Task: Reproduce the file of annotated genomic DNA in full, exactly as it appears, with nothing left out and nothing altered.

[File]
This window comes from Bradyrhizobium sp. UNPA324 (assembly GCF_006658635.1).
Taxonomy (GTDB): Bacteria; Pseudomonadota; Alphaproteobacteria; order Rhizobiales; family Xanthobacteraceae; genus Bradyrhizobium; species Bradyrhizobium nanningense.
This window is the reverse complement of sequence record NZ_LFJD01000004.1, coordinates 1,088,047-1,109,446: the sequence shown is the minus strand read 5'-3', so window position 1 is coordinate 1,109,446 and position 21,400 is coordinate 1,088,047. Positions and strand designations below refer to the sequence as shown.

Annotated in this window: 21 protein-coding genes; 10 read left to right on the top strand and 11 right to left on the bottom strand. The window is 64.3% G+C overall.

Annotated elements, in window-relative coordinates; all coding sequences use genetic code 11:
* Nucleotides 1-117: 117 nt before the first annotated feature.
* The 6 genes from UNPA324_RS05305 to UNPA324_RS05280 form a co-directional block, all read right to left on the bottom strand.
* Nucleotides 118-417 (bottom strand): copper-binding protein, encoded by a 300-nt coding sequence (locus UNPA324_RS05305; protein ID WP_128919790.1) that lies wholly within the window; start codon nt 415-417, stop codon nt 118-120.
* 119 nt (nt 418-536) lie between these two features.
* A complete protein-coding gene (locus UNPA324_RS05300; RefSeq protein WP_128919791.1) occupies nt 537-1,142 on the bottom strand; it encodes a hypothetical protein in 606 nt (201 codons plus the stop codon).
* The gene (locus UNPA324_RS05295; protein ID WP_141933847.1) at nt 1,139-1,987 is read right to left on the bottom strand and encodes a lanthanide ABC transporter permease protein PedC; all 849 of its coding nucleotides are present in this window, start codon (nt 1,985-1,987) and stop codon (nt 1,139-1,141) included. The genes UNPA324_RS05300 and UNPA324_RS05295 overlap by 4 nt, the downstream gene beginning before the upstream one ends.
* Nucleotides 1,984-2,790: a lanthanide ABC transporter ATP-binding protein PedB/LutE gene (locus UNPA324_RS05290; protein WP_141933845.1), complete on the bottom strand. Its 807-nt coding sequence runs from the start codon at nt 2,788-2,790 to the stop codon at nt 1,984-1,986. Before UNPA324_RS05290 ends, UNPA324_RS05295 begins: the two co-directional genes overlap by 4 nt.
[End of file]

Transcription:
This window comes from Bradyrhizobium sp. UNPA324 (assembly GCF_006658635.1).
Taxonomy (GTDB): Bacteria; Pseudomonadota; Alphaproteobacteria; order Rhizobiales; family Xanthobacteraceae; genus Bradyrhizobium; species Bradyrhizobium nanningense.
This window is the reverse complement of sequence record NZ_LFJD01000004.1, coordinates 1,088,047-1,109,446: the sequence shown is the minus strand read 5'-3', so window position 1 is coordinate 1,109,446 and position 21,400 is coordinate 1,088,047. Positions and strand designations below refer to the sequence as shown.

Annotated in this window: 21 protein-coding genes; 10 read left to right on the top strand and 11 right to left on the bottom strand. The window is 64.3% G+C overall.

Annotated elements, in window-relative coordinates; all coding sequences use genetic code 11:
* Nucleotides 1-117: 117 nt before the first annotated feature.
* The 6 genes from UNPA324_RS05305 to UNPA324_RS05280 form a co-directional block, all read right to left on the bottom strand.
* Nucleotides 118-417 (bottom strand): copper-binding protein, encoded by a 300-nt coding sequence (locus UNPA324_RS05305; protein ID WP_128919790.1) that lies wholly within the window; start codon nt 415-417, stop codon nt 118-120.
* 119 nt (nt 418-536) lie between these two features.
* A complete protein-coding gene (locus UNPA324_RS05300; RefSeq protein WP_128919791.1) occupies nt 537-1,142 on the bottom strand; it encodes a hypothetical protein in 606 nt (201 codons plus the stop codon).
* The gene (locus UNPA324_RS05295; protein ID WP_141933847.1) at nt 1,139-1,987 is read right to left on the bottom strand and encodes a lanthanide ABC transporter permease protein PedC; all 849 of its coding nucleotides are present in this window, start codon (nt 1,985-1,987) and stop codon (nt 1,139-1,141) included. The genes UNPA324_RS05300 and UNPA324_RS05295 overlap by 4 nt, the downstream gene beginning before the upstream one ends.
* Nucleotides 1,984-2,790: a lanthanide ABC transporter ATP-binding protein PedB/LutE gene (locus UNPA324_RS05290; protein WP_141933845.1), complete on the bottom strand. Its 807-nt coding sequence runs from the start codon at nt 2,788-2,790 to the stop codon at nt 1,984-1,986. Before UNPA324_RS05290 ends, UNPA324_RS05295 begins: the two co-directional genes overlap by 4 nt.